The long-term goal is to define the diversity of biochemical mechanisms used by bacterial pathogens to obtain lipid nutrients from the host. The knowledge derived from this research will add significantly to the understanding of pathogen physiology and answer the question of whether fatty acid synthesis inhibitors have therapeutic potential.
Aim #1 will define the role of a recently discovered enzyme system, fatty acid kinase, in the acquisition of host fatty acids by two different Gram-positive pathogens: Staphylococcus aureus and Streptococcus pneumoniae. Fatty acid kinase consists of two interacting proteins: a kinase domain protein (FakA) and a fatty acid binding protein (FakB). A single fakA is found in pathogens, whereas multiple fakB genes are common. Fatty acid kinase represents novel enzymology, and a thorough biochemical characterization of the FakA/B system will be performed to reveal FakB fatty acid binding selectivity, FakB as a fatty acid exchange protein, FabA-FakB interactions, and determine whether FakB-acyl-phosphate shuttles acyl-phosphate to membrane acyltransferases. X-ray crystallography and site-directed mutagenesis will define the mechanism of fatty acid kinase. The marked deficiency in virulence factor production exhibited by fakA and fakB strains shows fatty acid kinase also plays an important role in pathogenesis. An innovative, high impact idea proposes that transcriptional regulation of virulence factors by the FakA/B system occurs through the transfer of the phosphate on FakB-acyl-phosphate to the receiver domains of 2-component system response regulators to activate transcription. Establishing how fatty acid kinase modulates virulence factor transcription will define a potent, new regulatory circuit.
Aim #2 will test a new model for the origin of phospholipids required for the replication of the intracellular parasite Chlamydia trachomatis, and will determine importance of bacterial fatty acid synthesis to C. trachomatis physiology. C. trachomatis is an obligate intracellular bacterium that relies heavily on its cellulr host for nutrients. C. trachomatis has the enoyl-acyl carrier protein reductase of bacterial fatty acid synthesis, and a reductase-specific inhibitor will be used to establish the importance of de novo fatty acid biosynthesis in bacterial replication, and determine if enoyl reductase-targeted inhibitors could be deployed as therapeutics. The proposal that C. trachomatis produces phospholipids via a glycerol-phosphate acyltransferase that is not been previously reported in bacteria will be validated. Lipidomics, metabolic labeling and the biochemical characterization of the acyltransferases will critically test this new model for C. trachomatis lipid metabolism. Establishing that C. trachomatis triggers the host endoplasmic reticulum stress response will reveal an important pathway for the pathogen to enhance the supply of host phospholipids and optimize proliferation. Accomplishing these aims will define the importance of the acquisition of host lipids to the growth and virulence of three distinct groups of bacterial pathogens and serve as a blueprint for the understanding the physiology of other pathogens with similar lifestyles.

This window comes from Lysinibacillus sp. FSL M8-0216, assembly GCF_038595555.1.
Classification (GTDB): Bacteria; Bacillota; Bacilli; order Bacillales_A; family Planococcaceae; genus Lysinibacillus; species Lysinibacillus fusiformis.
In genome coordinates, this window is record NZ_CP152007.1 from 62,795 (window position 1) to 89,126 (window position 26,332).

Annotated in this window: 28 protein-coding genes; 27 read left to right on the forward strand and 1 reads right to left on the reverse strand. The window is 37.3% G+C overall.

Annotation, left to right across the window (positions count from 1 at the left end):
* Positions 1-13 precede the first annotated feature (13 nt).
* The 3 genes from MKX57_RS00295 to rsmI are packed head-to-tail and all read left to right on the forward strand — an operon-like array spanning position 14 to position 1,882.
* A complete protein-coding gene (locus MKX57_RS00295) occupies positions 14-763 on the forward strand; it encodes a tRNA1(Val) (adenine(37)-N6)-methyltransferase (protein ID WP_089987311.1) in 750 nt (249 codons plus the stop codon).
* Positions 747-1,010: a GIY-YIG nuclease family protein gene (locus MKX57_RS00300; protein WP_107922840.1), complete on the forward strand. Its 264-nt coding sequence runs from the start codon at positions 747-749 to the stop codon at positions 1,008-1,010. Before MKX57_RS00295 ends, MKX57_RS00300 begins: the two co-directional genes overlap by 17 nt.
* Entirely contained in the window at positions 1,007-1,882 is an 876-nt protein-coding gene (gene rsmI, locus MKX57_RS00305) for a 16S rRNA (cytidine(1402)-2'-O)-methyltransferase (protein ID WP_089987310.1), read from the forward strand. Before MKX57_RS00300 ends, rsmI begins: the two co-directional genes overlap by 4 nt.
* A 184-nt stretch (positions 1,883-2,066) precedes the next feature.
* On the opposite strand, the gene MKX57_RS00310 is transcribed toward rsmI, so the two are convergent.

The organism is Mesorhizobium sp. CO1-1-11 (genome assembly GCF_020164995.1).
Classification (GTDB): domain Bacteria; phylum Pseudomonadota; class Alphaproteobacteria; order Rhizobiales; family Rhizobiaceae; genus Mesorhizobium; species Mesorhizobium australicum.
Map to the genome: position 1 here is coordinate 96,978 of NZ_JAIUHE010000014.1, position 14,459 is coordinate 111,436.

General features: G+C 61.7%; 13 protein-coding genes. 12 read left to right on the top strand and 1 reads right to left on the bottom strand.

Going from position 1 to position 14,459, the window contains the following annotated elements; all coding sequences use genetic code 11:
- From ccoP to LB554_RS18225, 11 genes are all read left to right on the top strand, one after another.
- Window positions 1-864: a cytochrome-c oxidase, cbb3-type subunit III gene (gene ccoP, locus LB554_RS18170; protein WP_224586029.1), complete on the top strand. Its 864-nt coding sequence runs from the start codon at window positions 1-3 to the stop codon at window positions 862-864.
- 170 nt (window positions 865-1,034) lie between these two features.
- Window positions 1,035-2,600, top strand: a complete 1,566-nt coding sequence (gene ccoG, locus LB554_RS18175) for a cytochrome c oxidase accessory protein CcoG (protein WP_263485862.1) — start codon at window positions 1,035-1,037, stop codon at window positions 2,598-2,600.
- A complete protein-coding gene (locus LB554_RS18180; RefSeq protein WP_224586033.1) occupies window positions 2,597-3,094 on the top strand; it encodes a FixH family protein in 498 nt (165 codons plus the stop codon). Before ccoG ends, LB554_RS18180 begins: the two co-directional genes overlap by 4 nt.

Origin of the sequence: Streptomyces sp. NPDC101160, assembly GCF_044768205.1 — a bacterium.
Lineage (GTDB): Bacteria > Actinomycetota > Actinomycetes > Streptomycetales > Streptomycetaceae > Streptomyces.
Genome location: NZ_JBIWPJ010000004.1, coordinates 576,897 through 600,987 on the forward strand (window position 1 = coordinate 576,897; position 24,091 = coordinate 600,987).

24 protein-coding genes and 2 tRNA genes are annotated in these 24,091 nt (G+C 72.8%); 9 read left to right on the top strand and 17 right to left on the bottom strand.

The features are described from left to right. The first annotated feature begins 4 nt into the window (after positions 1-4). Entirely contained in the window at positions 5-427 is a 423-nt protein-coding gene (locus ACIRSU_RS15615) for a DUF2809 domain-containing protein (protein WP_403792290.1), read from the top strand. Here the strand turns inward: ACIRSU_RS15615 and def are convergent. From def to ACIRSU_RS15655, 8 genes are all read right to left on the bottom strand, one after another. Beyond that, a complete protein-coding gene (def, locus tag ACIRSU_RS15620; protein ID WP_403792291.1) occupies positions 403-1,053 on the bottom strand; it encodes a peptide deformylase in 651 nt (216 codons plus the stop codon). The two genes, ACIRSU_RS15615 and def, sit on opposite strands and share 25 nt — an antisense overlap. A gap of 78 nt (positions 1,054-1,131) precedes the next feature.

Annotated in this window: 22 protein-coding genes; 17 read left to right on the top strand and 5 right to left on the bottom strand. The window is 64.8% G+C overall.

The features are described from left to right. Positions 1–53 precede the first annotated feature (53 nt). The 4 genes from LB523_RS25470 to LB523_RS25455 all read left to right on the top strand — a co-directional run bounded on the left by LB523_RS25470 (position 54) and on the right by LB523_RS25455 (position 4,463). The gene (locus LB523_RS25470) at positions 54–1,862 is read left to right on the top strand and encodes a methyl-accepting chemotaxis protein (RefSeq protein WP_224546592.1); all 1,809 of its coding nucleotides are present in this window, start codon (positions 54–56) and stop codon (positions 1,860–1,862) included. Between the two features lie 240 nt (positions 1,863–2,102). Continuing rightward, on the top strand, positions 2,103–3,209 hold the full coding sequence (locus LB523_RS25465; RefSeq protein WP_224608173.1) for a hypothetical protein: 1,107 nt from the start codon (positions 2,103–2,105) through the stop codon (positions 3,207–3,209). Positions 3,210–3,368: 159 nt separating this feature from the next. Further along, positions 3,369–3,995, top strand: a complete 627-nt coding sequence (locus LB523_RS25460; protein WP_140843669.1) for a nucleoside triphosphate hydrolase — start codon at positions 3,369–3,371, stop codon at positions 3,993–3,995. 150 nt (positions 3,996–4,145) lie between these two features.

Public Health Relevance

The increasing prevalence of drug-resistant bacterial infections lends urgency to the development of effective new antibiotic countermeasures. The research will define a kinase pathway for the utilization of host fatty acids for membrane biogenesis in Gram-positive pathogens, and determine how it activates virulence factor production. The therapeutic potential of targeting fatty acid metabolism will be evaluated in several pathogens.

National Institute of Health (NIH)
National Institute of General Medical Sciences (NIGMS)
Research Project (R01)
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Prokaryotic Cell and Molecular Biology Study Section (PCMB)
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Chin, Jean
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St. Jude Children's Research Hospital
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Subramanian, Chitra; Yun, Mi-Kyung; Yao, Jiangwei et al. (2016) Allosteric Regulation of Mammalian Pantothenate Kinase. J Biol Chem 291:22302-22314
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